presentation to Delegates from 189 Countries at Interpol Fugitive Conference November 19, 2008 in Johannesburg, South Africa by Scott Mills
|INTERPOL media release
18 November 2008
INTERPOL Fugitives Conference focuses on international co-operation via global police tools
|Comments by Mr John Clark, Director, US Marshals Service|
International co-operation has already led to the arrest of hundreds of foreign and international fugitives, said keynote speaker John Clark director of the United States Marshals Service.
Secretary General Noble called for better use of INTERPOL tools and the Internet to track fugitives.
JOHANNESBURG, South Africa – INTERPOL’s 5th International Conference on Fugitives opened today with more than 170 law enforcement delegates from 70 countries hearing that global co-operation through technological innovation is key to achieving success in fugitive investigations.Increased use of INTERPOL’s tools is vital, such as expansion of access to the Organization’s global police communications system, known as I-24/7, and providing border control officers with access to INTERPOL’s databases on wanted persons. The three-day conference, from 18 to 20 November, will also discuss the use of social networking sites and the Internet in general in identifying and locating wanted persons.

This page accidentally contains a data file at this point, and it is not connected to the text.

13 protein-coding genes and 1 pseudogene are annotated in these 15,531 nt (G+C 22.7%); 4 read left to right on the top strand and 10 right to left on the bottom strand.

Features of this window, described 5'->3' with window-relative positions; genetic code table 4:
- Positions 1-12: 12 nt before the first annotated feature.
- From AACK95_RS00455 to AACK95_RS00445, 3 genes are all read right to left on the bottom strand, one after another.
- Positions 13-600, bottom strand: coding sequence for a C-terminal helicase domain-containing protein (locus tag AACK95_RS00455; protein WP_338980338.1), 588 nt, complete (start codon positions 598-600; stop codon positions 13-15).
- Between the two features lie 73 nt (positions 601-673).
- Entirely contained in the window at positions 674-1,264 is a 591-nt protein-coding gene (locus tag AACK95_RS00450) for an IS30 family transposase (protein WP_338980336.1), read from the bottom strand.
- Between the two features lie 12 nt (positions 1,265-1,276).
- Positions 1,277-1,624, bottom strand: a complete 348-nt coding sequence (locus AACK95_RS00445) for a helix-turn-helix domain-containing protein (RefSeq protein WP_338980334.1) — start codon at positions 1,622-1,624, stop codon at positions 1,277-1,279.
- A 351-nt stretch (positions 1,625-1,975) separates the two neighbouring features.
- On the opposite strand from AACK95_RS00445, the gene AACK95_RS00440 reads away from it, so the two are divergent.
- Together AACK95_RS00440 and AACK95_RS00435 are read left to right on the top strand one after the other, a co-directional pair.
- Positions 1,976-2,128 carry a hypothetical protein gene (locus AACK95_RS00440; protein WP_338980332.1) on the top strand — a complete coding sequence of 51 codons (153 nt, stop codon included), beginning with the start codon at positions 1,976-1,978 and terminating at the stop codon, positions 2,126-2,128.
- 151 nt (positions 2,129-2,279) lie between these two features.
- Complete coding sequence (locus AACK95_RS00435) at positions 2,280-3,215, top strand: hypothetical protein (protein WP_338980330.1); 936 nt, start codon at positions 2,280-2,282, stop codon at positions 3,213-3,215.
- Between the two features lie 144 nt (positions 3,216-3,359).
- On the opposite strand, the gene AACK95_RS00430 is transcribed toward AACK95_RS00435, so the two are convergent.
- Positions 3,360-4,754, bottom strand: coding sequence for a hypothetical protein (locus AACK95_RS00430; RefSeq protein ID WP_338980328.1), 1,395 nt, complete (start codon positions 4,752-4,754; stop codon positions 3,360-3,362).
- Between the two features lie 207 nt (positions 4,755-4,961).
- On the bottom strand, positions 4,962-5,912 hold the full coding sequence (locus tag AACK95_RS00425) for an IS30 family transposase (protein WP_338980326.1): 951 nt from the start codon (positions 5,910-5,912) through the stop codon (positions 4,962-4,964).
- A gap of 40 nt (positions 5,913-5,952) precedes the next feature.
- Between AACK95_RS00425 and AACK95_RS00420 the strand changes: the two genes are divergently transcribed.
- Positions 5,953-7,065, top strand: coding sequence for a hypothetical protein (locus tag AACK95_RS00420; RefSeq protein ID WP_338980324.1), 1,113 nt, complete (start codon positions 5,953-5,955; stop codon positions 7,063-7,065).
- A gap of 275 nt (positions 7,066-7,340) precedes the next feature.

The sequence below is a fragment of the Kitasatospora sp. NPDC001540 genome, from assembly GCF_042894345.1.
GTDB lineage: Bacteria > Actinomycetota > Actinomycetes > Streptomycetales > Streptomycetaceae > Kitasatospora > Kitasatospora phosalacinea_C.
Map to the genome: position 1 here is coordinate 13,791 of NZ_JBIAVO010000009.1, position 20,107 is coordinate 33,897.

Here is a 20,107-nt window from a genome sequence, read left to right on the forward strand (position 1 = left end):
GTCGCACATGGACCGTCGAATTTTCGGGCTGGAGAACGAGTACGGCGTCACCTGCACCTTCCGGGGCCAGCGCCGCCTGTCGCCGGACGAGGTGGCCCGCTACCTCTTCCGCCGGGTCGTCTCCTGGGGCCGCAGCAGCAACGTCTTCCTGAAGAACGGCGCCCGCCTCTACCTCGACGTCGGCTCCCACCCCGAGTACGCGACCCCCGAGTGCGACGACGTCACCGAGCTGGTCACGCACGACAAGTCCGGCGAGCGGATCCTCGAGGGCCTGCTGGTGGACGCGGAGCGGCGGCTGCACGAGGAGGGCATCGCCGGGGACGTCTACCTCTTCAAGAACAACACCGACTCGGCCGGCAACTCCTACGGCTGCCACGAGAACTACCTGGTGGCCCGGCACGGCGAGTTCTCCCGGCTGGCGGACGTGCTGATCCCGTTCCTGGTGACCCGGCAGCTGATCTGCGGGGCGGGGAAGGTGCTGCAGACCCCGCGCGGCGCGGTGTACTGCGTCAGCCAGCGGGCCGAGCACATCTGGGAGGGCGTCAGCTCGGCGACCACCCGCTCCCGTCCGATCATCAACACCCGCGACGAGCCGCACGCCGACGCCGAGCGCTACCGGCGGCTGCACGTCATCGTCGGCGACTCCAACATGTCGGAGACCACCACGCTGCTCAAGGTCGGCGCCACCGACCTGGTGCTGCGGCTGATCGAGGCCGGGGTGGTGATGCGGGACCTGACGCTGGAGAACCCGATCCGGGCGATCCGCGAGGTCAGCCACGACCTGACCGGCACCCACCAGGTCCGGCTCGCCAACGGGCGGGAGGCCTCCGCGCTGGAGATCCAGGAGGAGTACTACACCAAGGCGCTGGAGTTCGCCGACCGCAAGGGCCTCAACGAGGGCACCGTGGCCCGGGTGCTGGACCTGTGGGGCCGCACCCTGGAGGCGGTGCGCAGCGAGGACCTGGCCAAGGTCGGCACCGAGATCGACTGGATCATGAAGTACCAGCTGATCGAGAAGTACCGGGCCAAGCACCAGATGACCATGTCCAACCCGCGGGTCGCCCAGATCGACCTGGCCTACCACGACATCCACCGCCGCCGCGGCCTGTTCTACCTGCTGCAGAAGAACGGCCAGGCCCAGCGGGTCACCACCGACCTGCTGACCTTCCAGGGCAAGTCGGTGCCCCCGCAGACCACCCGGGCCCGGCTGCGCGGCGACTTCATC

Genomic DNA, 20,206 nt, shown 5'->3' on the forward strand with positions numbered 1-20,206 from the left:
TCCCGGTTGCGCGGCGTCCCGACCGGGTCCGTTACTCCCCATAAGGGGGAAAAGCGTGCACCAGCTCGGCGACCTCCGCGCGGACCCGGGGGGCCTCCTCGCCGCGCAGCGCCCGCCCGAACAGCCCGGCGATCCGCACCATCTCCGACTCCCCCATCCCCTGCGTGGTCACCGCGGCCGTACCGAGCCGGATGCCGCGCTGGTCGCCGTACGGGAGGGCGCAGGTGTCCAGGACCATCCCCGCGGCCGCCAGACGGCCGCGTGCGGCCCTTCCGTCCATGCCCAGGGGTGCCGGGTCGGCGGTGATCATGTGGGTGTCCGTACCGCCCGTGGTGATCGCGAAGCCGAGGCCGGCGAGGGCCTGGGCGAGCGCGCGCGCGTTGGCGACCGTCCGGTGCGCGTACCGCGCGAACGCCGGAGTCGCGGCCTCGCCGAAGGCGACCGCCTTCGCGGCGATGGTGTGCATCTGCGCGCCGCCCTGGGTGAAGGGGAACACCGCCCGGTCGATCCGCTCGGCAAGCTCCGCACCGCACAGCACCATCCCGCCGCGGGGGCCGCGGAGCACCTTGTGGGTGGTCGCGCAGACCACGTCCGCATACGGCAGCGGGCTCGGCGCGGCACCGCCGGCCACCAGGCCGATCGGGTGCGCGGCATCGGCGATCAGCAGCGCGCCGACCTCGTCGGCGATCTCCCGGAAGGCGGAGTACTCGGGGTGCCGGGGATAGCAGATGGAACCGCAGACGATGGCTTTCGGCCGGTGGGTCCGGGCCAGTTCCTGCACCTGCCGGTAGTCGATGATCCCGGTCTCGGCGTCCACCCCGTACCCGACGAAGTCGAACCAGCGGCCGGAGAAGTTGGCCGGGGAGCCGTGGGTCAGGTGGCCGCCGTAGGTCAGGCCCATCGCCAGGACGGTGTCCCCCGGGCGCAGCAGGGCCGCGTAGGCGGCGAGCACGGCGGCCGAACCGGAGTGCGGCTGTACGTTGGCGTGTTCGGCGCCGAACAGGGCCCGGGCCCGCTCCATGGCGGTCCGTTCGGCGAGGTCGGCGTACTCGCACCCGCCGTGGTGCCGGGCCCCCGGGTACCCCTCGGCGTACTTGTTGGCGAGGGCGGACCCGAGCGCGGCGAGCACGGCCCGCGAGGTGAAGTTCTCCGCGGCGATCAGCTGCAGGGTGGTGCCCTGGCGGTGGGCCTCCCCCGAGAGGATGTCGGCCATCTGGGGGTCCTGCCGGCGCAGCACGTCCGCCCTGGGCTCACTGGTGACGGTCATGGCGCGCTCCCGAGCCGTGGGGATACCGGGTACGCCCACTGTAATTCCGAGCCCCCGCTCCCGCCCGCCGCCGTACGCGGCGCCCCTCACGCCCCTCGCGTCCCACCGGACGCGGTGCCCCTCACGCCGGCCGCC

“People routinely use the Internet to find former classmates or individuals with similar interests. As Toronto Constable Scott Mills so eloquently and passionately conveyed, there is no reason why law enforcement should not use this same resource to find fugitives or encourage members of the public to use social networking sites to report sightings of criminals,” said INTERPOL Secretary General, Ronald K. Noble.
Tracking international sex offenders will also be high on the conference agenda, with participants briefed on INTERPOL’s Operation IDent, which led to the identification and arrest in the United States in May this year of Wayne Corliss – just 48 hours after the appeal was launched.
Keynote speaker John Clark, Director of the United States Marshals Service, said that the globalization of crime is a problem confronting all law enforcement officers.
“Transnational criminal organizations and international fugitives take advantage of our global economy to travel, communicate and even to hide from police detection. It is more critical now than ever before that we unite to be an international police force, capable of apprehending and arresting criminals through co-operation with each other,” said Mr Clark.
INTERPOL’s main tool for helping police across its network of 187 member countries to track fugitives is its Red Notices, an international wanted persons notice. While there are 15,000 Red Notices currently in circulation, less than half of these are publicly available. However, delegates at the INTERPOL General Assembly in St Petersburg, Russia approved a resolution to encourage all member countries, via their National Central Bureaus to make public, where possible, information contained in Red Notices.
This year, more than 600 people have been arrested on the basis of INTERPOL notices and, since 2000, almost 27,000 fugitives who were the subjects of INTERPOL notices and diffusions have been caught.